Date of Award

Spring 1-1-2011

Document Type

Dissertation

Degree Name

Doctor of Philosophy (PhD)

Department

Communication

First Advisor

Timothy R. Kuhn

Second Advisor

Michele Jackson

Third Advisor

Patricia Sullivan

Abstract

Reaching beyond traditional conceptions of the relationship between communication and organization, scholars studying the communicative constitution of organization (or CCO) are charting new intellectual territory. They aim beyond a transmission view (where communication is understood to express already existing organizational realities), beyond an interpretive view (where the emphasis is on what members understand organizations to be and communication is viewed as the medium through which members' develop shared understandings), and endeavor to articulate a constitutive view (where communication practices are treated as prior to and generative of organizational meaning and reality). Given these goals, is not surprising that CCO scholars have gravitated towards intellectual paradigms that are located outside of the more traditional approaches (e.g. positivism, interpretivism). More specifically, they have consistently preferred a social constructionist approach, in general, and a practice-based approach, in particular. This approach has resulted in valuable theoretical advances in terms of our understanding about the fundamental role that communication practices play in the constitution of organization. Scholarly attention to the methodological dimensions of this work, however, has been greatly lacking. My project aims to highlight the importance of this dimension, arguing that more deliberate consideration of methodological issues is a crucial part realizing the promise that practice theory holds for understanding CCO. Responding to this imperative, I identify a practice theory that is common in CCO scholarship (Giddens' structuration theory, 1979, 1984) and I develop a carefully-considered methodological model for researchers employing this theory. I then pilot this model in an empirical study of an organization in a US university--an organization whose purpose is to coordinate the technology activities of diverse constituents (academic, administrative, and technical). Using the methodological framework I developed to guide my analysis (a critical discourse analysis), I examine the competing discursive practices of various organizational constituents and describe how these both reproduce and revise particular organizational realities (and the shared knowledge underlying these realities).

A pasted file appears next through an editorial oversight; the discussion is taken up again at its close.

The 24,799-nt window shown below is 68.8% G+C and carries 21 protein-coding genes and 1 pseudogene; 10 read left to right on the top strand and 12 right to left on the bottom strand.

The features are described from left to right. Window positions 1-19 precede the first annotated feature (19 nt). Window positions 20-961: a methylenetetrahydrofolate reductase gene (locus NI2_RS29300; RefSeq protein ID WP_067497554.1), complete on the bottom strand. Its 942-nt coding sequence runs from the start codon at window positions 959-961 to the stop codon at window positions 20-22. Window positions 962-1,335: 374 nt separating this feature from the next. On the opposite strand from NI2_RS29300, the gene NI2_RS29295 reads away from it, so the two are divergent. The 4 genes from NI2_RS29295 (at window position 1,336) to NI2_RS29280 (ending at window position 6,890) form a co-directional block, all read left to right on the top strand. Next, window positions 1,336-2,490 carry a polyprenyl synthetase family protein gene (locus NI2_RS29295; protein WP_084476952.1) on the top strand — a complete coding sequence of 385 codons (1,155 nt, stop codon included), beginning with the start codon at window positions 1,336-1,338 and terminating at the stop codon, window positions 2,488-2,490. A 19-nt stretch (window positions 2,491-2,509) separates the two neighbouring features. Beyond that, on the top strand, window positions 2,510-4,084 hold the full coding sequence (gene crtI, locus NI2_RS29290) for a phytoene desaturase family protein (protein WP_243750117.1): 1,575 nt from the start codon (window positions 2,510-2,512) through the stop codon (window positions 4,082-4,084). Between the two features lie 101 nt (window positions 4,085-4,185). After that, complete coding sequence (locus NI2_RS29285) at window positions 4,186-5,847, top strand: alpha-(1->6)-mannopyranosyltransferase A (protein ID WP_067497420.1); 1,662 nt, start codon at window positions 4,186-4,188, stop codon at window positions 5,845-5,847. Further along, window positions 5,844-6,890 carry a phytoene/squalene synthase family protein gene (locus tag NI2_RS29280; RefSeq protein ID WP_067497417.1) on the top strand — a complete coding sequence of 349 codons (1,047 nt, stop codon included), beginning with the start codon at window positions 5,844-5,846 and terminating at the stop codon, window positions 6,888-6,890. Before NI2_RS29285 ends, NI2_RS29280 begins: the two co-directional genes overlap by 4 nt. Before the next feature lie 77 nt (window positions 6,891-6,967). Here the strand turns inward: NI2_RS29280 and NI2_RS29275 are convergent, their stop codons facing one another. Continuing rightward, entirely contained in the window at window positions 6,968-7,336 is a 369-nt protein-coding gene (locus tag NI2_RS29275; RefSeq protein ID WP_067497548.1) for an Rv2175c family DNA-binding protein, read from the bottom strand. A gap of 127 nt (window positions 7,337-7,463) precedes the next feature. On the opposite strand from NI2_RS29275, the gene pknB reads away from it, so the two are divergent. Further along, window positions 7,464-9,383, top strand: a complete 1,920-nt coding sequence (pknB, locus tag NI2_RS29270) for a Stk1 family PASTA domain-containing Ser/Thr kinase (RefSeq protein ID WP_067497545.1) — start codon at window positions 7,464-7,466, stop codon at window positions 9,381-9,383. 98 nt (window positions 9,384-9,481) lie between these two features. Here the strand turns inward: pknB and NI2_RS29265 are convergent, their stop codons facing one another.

Included in

Communication Commons

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